Other real-life examples of Random Forest use:

  • In medicine, Random Forest is used to predict diseases based on patients’ symptoms or genetics.
  • In finance, it can be used to predict whether a loan applicant is likely to default.
  • In e-commerce, Random Forest can help recommend products to customers based on their past purchases and browsing behavior.


To demonstrate the application of the Random Forest classifier, we’ll use the widely known and commonly used Iris flower dataset. This dataset is a multivariate data set introduced by the British statistician and biologist Ronald Fisher in his 1936 paper. It includes 150 samples from each of three species of Iris flowers (Iris setosa, Iris virginica, and Iris versicolor). Four features were measured from each sample: the lengths and the widths of the sepals and petals.

Why are we using the Iris dataset, you might ask? The beauty of this dataset lies in its simplicity and diversity. With only four features and three different classes, it’s relatively easy to understand. Yet, it offers enough complexity to demonstrate how Random Forest can handle multiclass classification problems.

Each class is evenly represented in the dataset, which allows our model to learn from a balanced example. Additionally, the dimensions of the Iris flowers vary enough that it can give us a good understanding of how Random Forest can handle different features and their interactions.

A sample image of the three types of Iris flowers can be found here.


Now, let’s dive into the fun part – the application of the Random Forest classifier to the Iris dataset! Follow along with these code steps:

# Step 1: Import required packages
from sklearn.model_selection import train_test_split
from sklearn.ensemble import RandomForestClassifier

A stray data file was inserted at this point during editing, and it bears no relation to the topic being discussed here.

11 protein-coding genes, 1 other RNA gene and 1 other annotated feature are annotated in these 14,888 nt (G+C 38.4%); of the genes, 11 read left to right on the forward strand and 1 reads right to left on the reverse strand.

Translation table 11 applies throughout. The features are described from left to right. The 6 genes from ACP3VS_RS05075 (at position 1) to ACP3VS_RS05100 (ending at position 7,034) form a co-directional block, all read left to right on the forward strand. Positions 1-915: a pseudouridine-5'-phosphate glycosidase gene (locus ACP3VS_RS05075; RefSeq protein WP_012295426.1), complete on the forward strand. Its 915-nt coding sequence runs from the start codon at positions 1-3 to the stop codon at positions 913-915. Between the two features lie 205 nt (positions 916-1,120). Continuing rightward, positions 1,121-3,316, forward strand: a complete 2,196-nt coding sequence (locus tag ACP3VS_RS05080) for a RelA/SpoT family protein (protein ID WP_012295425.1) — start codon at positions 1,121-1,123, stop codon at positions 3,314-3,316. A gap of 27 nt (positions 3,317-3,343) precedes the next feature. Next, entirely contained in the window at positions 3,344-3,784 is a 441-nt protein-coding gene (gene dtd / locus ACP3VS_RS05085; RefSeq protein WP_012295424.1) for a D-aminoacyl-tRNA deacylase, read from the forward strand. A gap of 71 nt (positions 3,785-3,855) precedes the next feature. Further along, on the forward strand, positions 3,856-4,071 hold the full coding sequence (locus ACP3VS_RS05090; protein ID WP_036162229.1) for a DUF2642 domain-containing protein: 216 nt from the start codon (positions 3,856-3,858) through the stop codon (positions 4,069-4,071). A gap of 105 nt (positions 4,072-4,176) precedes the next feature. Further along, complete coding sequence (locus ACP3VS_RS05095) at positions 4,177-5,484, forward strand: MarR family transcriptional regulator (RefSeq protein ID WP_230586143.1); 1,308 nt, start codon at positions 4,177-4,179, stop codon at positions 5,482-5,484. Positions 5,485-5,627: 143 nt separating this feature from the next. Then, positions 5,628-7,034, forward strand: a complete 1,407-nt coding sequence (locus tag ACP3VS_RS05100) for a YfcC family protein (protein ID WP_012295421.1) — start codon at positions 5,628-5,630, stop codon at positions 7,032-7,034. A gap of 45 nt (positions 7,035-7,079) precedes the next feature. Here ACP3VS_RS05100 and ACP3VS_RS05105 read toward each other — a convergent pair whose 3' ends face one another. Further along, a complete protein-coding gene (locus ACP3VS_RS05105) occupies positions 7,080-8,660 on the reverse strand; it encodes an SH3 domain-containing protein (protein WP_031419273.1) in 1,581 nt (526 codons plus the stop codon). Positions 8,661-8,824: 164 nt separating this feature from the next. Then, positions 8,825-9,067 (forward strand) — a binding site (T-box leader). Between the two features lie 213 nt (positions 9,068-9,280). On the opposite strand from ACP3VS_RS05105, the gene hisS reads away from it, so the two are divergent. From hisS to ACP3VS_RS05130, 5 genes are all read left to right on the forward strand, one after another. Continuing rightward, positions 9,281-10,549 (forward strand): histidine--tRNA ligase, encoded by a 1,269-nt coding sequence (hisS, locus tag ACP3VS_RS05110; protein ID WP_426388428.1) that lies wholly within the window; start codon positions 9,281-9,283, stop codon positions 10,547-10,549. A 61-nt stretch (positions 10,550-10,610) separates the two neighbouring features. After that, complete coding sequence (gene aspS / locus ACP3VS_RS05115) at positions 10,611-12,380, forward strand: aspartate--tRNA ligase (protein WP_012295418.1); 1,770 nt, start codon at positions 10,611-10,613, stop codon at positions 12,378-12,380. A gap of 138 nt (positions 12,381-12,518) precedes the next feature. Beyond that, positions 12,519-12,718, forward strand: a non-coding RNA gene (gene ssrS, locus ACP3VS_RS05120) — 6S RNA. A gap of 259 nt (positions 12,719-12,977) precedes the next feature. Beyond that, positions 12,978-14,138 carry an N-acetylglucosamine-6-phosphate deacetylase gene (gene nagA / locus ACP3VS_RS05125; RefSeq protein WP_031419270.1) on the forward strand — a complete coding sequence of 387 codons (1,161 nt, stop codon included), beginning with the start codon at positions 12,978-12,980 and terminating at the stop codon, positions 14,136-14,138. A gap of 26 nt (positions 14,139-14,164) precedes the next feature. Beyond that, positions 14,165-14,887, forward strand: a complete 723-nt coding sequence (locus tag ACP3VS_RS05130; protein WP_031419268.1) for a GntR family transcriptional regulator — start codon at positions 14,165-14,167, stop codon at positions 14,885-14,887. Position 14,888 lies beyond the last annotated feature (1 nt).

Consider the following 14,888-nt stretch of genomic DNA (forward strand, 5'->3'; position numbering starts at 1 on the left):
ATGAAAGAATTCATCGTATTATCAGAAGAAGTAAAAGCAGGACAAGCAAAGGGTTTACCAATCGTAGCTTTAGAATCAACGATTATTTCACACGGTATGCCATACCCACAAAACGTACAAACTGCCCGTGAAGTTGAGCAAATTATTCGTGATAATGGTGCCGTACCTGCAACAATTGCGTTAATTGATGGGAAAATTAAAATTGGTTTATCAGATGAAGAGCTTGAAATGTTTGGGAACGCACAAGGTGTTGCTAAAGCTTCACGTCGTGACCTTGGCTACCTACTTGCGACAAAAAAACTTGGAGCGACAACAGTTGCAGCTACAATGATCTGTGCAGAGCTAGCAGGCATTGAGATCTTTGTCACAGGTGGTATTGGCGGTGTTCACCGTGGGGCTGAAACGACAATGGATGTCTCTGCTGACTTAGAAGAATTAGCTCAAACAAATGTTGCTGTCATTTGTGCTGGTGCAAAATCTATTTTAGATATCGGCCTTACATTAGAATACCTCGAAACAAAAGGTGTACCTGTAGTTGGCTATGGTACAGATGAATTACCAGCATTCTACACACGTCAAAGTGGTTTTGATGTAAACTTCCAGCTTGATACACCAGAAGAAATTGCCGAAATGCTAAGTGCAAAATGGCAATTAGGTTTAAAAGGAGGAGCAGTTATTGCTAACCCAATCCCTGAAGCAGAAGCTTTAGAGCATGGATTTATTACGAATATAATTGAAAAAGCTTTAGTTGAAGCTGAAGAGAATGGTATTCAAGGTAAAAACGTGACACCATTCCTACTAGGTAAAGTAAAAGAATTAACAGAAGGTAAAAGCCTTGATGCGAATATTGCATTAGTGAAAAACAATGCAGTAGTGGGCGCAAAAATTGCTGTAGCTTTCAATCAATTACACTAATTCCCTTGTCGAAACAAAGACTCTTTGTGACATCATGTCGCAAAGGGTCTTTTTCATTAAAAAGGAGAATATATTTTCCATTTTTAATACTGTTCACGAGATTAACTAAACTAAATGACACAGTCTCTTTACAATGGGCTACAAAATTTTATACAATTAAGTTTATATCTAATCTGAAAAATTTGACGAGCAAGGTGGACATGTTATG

from sklearn.metrics import confusion_matrix, classification_report
from sklearn.datasets import load_iris

# Step 2: Load the Iris dataset
iris = load_iris()

# Step 3: Prepare the dataset
# The Iris dataset is already clean, so we just need to split it into training and test sets.
X_train, X_test, y_train, y_test = train_test_split(iris.data, iris.target, test_size=0.2, random_state=42)

# Step 4: Train the Random Forest model
# We're setting the number of trees in the forest (n_estimators) to 100
rf = RandomForestClassifier(n_estimators=100, random_state=42)
rf.fit(X_train, y_train)

# Step 5: Make predictions with the model
y_pred = rf.predict(X_test)

# Step 6: Evaluate the predictions
# We'll use a confusion matrix and the classification report for this purpose.
print("Confusion Matrix:")
print(confusion_matrix(y_test, y_pred))

print("\nClassification Report:")
print(classification_report(y_test, y_pred))



Imagine you’re a chef, and you’ve just finished preparing a grand feast. The dishes look great and the aroma wafting off them is enticing. But, how do you know if they actually taste good? You’d have to taste them yourself, right? Or perhaps, ask others to taste them and give you feedback. The same goes for our Random Forest model. Once we’ve trained it, we need to evaluate its performance, or in other words, see how ‘tasty’ our model’s predictions are.

The Confusion Matrix and the Classification Report are like our taste-testers. They provide us with insights about how well our model is performing.

Understanding the Confusion Matrix

The Confusion Matrix is a table that shows us the number of correct and incorrect predictions made by our model. It’s called a ‘confusion’ matrix because it helps us understand where our model is getting ‘confused.’

Imagine that this confusion matrix is a scoreboard in a dart game. Each row represents the actual class, and each column represents the predicted class. We have three classes (0, 1, 2), so we have three rows and three columns.

The main diagonal (from the top left to bottom right) of the matrix contains the correct predictions. Our model predicted class 0 correctly 10 times, class 1 correctly 9 times, and class 2 correctly 11 times.